In the Wall Street Journal, Kim Strassel has an article about Barack Obama singling out some large Romney Donors and slandering them.
Strassel puts the dog in the soup (if I may) when she says that " Any president who targets a private citizen for his politics is de facto engaged in government intimidation and threats."
This past week, one of his campaign websites posted an item entitled "Behind the curtain: A brief history of Romney's donors." In the post, the Obama campaign named and shamed eight private citizens who had donated to his opponent. Describing the givers as all having "less-than-reputable records," the post went on to make the extraordinary accusations that "quite a few" have also been "on the wrong side of the law" and profiting at "the expense of so many Americans."
Now, anyone familiar with the reputation of Chicago Politics, and Mr. Obama's political career specifically, are hardly surprised to find his campaign using such tactics. Indeed, compared to having divorce records unsealed (probably illegally) this is positively tame- except that when he was doing that it was for a Senate Seat (first in the IL senate, then to the US Senate) and Senators, while powerful, hold nothing like the power of the President of the United States.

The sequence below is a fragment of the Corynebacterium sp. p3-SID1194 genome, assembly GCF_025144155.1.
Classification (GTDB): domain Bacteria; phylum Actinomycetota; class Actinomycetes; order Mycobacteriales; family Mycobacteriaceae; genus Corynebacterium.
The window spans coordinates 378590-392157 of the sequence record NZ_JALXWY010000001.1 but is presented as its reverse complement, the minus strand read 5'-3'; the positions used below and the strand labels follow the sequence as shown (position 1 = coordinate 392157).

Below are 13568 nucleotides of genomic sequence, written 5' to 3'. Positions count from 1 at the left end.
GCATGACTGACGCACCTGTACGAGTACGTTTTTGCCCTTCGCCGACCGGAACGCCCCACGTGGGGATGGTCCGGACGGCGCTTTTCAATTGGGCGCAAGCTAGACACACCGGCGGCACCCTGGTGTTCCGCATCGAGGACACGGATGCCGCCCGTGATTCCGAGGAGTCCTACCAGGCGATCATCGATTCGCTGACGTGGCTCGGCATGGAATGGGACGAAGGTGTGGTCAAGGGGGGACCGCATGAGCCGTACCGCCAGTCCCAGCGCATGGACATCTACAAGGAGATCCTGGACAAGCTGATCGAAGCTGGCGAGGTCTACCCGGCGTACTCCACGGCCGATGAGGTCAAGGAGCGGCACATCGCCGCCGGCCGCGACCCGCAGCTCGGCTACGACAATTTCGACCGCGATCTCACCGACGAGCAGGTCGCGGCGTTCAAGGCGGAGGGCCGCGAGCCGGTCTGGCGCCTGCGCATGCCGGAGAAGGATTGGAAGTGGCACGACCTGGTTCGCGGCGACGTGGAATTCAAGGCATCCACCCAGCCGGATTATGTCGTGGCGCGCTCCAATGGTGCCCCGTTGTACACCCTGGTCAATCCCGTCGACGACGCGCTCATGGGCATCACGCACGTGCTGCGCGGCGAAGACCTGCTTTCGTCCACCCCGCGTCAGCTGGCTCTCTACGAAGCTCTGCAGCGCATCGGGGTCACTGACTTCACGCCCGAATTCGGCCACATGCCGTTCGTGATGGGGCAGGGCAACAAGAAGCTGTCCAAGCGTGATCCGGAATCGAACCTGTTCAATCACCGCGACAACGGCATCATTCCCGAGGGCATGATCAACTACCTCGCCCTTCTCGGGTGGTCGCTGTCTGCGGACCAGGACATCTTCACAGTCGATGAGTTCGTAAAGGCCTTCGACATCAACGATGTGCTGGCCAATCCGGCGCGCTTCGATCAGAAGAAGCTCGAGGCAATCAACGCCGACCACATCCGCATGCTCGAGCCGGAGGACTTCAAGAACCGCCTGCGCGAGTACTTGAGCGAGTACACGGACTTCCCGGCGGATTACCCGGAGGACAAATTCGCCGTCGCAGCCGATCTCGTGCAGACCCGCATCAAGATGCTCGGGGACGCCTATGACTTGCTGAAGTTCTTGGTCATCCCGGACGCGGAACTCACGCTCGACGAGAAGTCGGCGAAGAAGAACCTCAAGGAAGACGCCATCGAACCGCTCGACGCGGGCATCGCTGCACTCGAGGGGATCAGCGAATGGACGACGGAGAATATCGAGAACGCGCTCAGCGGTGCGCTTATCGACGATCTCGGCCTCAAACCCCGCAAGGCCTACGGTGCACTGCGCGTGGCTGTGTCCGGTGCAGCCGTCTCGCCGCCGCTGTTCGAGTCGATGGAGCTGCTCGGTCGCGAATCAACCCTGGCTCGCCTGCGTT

This targeting of private citizens for participating in Constitutionally protected free speech, with which he happens to disagree and of which he happens to disapprove, should be disturbing to say the least. And it must not be allowed to continue.
In November we have a choice between Mitt Romney (of whom I'm not a huge fan, just read this site and you'll see) or the SCOAMT. There are those who claim "there's not a dollar's worth of difference," between the two. To them I ask: do you really believe that Mitt Romney would target private citizens for supporting his opponent? I do not believe that there is no difference between the two. I may not trust Romney to be the small government conservative that I believe Rick Perry would have been, but I do trust him to try to reign in government to some extent. More important, though, is that I trust Mitt Romney's character, which is something I cannot say about President Obama.